Now, there is a greater threat. Possibly worse than when the Library of Alexandria burned to the ground in 48 BC. The threat of AI (artificial intelligence) being used to write stories and essay papers. Mere humans using this unleashed technology to cheat the art of thinking up words and sentences on their own. To fake their way through school to make a computer program, write an essay for them (which does not make a passing grade at all).
What scares me the most about AI being used to write a piece of fiction is to cheapen the art itself. To forsake the artful work, it takes to create something original from the heart and soul of each creative human being. If AI is not kept in check by rules and regulations, the jobs of writing stories for books, television, movies, and plays will come to a halt. Even the recorded visual medium of TV, movie and home recordings (YouTube Shorts, Facebook Reels, TikTok videos, etc) are a form of recorded words. The computer coding of any software is also writing and cataloging information.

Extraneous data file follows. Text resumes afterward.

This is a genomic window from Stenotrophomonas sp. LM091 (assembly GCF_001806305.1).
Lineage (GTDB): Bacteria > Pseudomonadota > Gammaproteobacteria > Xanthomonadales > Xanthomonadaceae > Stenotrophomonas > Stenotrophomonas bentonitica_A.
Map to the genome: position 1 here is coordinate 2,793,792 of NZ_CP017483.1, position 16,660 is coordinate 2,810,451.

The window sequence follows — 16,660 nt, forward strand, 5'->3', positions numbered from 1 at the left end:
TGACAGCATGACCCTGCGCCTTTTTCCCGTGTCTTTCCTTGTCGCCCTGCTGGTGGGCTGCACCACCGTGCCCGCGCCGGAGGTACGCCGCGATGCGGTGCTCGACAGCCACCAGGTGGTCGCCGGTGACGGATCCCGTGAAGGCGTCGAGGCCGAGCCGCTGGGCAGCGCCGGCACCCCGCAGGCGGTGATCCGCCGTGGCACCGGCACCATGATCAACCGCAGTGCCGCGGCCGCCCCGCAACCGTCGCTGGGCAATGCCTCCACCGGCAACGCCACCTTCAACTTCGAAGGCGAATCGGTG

But to use AI is a total insult to all our ancestors before us for 10,000 years of human existence to be whisked away into a weakened ability to think. Even the penmanship of ‘author name’ is diluted when AI is involved. Especially when the work is plagiarized by other authentically created works by human minds and hands. Once removed from the ability to learn how to read and write, the stories told by writers will revert to words spoken. This then finally means a breakdown of civilization. If the art of writing by human minds and hands that type and write with pen are lost, our humanity dies with us. AI cannot be allowed to propagate, for it will be the end of us as we know it.
To conclude, I would like you to think of this little piece I wrote in 1997…
“Words written down,
Sketches drawn on paper,
And dreams from the mind
Last longer than words that are spoken.”